Trigun is a bit of an unsung masterpiece; it never really hit it big like some of the other titles on this list. Which is a shame, because it is bloody brilliant. The hero, Vash the Stampede, is one of the most well-written and compelling characters I’ve ever seen in an anime, with equal flashes of wacky “manboy” and genuine pathos. The series has humor, drama, and a compelling sci-fi Western universe (and we all know THOSE never do well). What’s not to love?
5. Princess Mononoke
To be honest, I was tempted to fill this list with nothing but Hayao Miyazaki movies; they’re imaginative, engaging, and appeal to almost everyone regardless of their feelings about anime. As an ecological fairy tale, Princess Mononoke is one of the most accessible and, in many ways, the most beautiful. The movie’s artwork is a love letter to medieval Japan and to the forest, with every cel dripping with lush deep colors, mysterious imagery and a sense of magical space. Coupled with a haunting and atmospheric soundtrack, it’s a movie that anyone can enjoy.
If you encounter people insisting that anime is badly animated, show them this movie. Akira is one of the first anime movies that made a serious impact in the West, paving the way for the medium to find acceptance and popularity outside of Japan. Tackling themes of personal and political corruption, social unrest and the path to maturity, Akira offers a dark and fascinating take on our future that has influenced countless science fiction stories since. The high quality animation and well rendered cyberpunk world of Neo Tokyo provide a window to some truly disturbing and thought-provoking imagery.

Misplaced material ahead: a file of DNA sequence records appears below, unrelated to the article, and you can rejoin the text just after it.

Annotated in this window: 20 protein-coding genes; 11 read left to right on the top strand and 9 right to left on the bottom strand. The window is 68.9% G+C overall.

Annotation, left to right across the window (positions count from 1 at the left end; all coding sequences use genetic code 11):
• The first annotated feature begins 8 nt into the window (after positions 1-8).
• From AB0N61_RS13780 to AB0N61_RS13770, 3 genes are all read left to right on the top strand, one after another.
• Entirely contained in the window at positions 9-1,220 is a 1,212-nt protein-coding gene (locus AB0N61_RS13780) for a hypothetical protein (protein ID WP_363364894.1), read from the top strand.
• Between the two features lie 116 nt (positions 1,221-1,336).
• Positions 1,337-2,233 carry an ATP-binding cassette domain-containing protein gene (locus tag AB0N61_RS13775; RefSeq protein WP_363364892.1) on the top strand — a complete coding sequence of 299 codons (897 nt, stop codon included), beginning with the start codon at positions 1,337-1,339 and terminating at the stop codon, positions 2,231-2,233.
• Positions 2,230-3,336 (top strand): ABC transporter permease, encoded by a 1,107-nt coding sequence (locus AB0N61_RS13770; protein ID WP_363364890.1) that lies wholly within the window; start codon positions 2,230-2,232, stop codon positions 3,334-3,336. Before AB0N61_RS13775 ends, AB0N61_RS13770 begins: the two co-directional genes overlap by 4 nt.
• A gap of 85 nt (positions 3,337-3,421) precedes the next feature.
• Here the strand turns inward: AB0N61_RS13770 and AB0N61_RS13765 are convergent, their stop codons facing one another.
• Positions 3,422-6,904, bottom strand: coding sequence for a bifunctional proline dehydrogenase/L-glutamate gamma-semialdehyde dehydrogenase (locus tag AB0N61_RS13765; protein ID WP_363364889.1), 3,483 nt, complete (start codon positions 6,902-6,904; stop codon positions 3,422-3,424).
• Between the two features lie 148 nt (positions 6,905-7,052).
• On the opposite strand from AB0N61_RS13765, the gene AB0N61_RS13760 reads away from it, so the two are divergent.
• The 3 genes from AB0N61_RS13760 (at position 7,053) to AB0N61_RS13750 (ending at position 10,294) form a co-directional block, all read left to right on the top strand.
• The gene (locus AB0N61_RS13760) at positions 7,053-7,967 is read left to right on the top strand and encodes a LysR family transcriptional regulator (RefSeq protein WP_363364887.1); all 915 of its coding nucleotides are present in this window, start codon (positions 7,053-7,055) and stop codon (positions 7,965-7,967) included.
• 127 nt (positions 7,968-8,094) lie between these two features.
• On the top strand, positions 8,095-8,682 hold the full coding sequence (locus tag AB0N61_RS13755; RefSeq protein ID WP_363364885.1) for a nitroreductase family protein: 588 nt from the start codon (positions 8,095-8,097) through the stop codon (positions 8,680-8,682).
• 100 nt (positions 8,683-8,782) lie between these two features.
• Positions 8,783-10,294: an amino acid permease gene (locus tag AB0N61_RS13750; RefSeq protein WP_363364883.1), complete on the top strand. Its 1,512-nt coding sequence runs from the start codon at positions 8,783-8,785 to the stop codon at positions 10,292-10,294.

3. My Neighbor Totoro
The second Hayao Miyazaki title on the list, this movie is perfect. Seriously, it is. The pacing, the artwork, the music, the characters, the dub… not a single thing is out of place. Yes, it’s a children’s movie, but as many Disney fans will tell you, a good children’s movie will still entertain adults just as much. From the first moment, the movie grips you and pulls you into its world; within minutes, you feel like you too are exploring an old country house, or waiting for a bus on a deserted lane, or walking past endless rice fields. This is the ideal summer vacation we all had (or wish we had).
2. Death Note
Personal anecdote time: I have shown the first DVD of this series to no fewer than 5 non-anime fans, some indifferent and some outright antagonistic towards the medium. All of them had the same reaction: gushing enthusiasm and an outright demand for more DVDs. Death Note is a supernatural thriller centered around themes of justice, punishment, and popular culture. The cat and mouse game between the two main characters forms the core of an incredibly intelligent and thought-provoking crime drama. The art style is gorgeously gothic, with barely a sign of “big eyes” and “weird hair”, and the music is epic enough to make even snacking a Big Event.
1. Cowboy Bebop
Cowboy Bebop is famous (or should it be infamous?) for being the one series that even the most virulently anti-anime haters admit, “is pretty damned good.” That’s gotta count for something. What also counts for something is an amazing jazz soundtrack, a cast of endearingly flawed and likeable characters, and a human future that is both intensely appealing and laced with seediness and desperation. Yet another take on the sci-fi Western, Cowboy Bebop continues to win audiences over with witty dialogue, interesting concepts, and a strong artistic vein. There are live action television series that wish they could do sci-fi as well as this series.
What other titles would you recommend to people who don’t like anime? If you were once an anime eye-roller but have since seen the light, what changed your mind?